Take the 2-minute tour ×
English Language & Usage Stack Exchange is a question and answer site for linguists, etymologists, and serious English language enthusiasts. It's 100% free, no registration required.

What's the difference between a verb like read and read out or shout and shout out and so on? How does "out" change the meaning of verbs?

share|improve this question
    
In read out, the word out implies reading aloud, so it genuinely adds to the meaning. In shout out, some might argue it intensifies the "outwardly-directed" nature of the shouting, but I'm dubious. In stall out I think it's just a meaningless convention that adds nothing to the meaning. –  FumbleFingers Dec 24 '11 at 16:01
    
You lay a book on a table but lay out the dinner table. –  Kris Dec 24 '11 at 16:28

3 Answers 3

up vote 14 down vote accepted

Usually when applied to a verb involving speech, out involves the addressing of a group, normally a non-specific group, as in "anyone who will listen."

John spoke out when he saw injustice being done.

Mary shouted out for help.

The bailiff read out the charges against the defendant.

In other words, all who could hear were being addressed in each case.

Don't confuse "read out" with readout, however. As a noun, a readout is simply "a visual record or display of the output from a computer or scientific instrument." [NOAD]

share|improve this answer
2  
+1 Sometimes, setting out a great answer the right way with the right examples merits two up votes. –  Kris Dec 24 '11 at 16:25
    
While I think this is a good generalization (e.g. geek out or act out), I think there are other special cases. Like trim out, stall out, or place out. These seem to signify a removal or a finality, rather than the act signifying a group involvement. –  Merlyn Morgan-Graham Dec 25 '11 at 13:06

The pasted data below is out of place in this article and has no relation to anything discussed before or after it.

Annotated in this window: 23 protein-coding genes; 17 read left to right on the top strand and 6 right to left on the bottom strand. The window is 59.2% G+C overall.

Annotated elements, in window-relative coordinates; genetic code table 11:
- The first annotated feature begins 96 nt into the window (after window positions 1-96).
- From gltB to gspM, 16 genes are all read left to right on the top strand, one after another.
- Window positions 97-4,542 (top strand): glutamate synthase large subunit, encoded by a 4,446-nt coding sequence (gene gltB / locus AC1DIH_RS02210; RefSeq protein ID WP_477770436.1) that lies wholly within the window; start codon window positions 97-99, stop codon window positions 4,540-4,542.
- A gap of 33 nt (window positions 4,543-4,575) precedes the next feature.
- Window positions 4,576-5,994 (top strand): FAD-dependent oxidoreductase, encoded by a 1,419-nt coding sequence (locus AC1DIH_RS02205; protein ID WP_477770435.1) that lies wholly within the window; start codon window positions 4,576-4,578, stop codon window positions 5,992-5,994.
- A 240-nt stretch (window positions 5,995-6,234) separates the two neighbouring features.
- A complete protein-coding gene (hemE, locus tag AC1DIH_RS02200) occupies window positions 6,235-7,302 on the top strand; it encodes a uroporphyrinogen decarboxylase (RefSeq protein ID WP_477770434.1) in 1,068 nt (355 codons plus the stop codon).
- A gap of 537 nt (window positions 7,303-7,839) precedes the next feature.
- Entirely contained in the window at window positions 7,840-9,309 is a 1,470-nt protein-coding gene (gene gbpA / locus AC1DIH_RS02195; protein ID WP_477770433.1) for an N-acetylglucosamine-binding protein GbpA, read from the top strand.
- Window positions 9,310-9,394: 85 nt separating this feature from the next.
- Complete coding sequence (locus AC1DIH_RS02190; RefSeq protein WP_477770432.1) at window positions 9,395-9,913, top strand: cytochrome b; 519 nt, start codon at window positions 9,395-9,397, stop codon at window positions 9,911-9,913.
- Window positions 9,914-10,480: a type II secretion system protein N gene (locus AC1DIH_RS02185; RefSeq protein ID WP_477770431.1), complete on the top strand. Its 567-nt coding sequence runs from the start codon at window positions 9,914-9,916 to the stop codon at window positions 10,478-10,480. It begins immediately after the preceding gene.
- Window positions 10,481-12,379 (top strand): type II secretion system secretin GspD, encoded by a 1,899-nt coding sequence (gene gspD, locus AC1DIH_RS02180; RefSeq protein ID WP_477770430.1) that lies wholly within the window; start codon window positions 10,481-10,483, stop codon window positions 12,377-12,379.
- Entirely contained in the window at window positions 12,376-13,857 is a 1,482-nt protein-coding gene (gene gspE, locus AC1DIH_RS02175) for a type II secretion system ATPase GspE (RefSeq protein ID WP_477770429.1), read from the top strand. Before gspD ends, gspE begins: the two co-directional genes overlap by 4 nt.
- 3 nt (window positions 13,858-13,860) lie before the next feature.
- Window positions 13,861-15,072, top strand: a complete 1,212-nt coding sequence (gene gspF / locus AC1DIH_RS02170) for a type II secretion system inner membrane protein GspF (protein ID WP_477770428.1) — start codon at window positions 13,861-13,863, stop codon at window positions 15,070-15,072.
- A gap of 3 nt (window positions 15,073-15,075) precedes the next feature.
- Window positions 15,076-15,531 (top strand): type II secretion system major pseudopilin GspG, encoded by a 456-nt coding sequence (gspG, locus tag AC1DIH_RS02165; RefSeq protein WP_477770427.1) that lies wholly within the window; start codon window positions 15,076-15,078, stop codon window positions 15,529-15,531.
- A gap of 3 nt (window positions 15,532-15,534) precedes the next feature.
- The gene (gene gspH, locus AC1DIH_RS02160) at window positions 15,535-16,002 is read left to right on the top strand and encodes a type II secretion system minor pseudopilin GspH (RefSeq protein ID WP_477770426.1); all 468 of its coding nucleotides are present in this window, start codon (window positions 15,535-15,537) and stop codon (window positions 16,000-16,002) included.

@MerlynMorgan-Graham: The scope of my answer was limited to verbs involving speech, since those were the examples the OP used. With other kinds of verbs the out functions mainly as an intensifier, often implying completeness of action. –  Robusto Dec 25 '11 at 14:20

It's part of a Phrasal Verb, so it can have several different senses. Which sense is intended -- or understood -- depends on the verb involved, and the idiomatic context of its use. Almost all Phrasal Verbs are idioms, after all.

One sense that is available with out is, simply, 'outside, outwards', as in move out, sing out, cook out. Another is 'to completion', as in burn out, muck out, work out. More details, and more particles, and more phrasal verbs, are explained in the two Phrasal Verb links above.

share|improve this answer

The combination of read and out is called a phrasal verb. For read out, you can deduce what this phrasal verb means by knowing what read and out mean, as the other answers say. However, not all phrasal verbs are so easy.

For example, speak and talk are nearly synonyms, but to speak out means "to talk freely and fearlessly," while to talk something out means to "discuss something exhaustively" or to "resolve or settle something by discussion." (All definitions taken from the Free Dictionary.) And this isn't the same as talking somebody out of something.

To call something out or call out something is to say it very loudly, but to "call out the guard" ("the troops", "the Marines", etc.) means to "summon them", and to call somebody out is to "challenge them" (originally to a duel, but now used more generally).

You basically have to learn the definition of all these phrasal verbs, at least the ones where the meaning isn't clear from the meanings of the two components. You should think of the meaning of the original verb and the preposition/adverb as more of a guide or a mnemonic than as a way of deducing the meaning.

share|improve this answer
    
While I think phrasal verbs are a good assessment here, I think there are also patterns to those phrases. I don't think the currently accepted answer contains the only pattern, though it identifies one of them. –  Merlyn Morgan-Graham Dec 25 '11 at 13:11

Your Answer

 
discard

By posting your answer, you agree to the privacy policy and terms of service.

Not the answer you're looking for? Browse other questions tagged or ask your own question.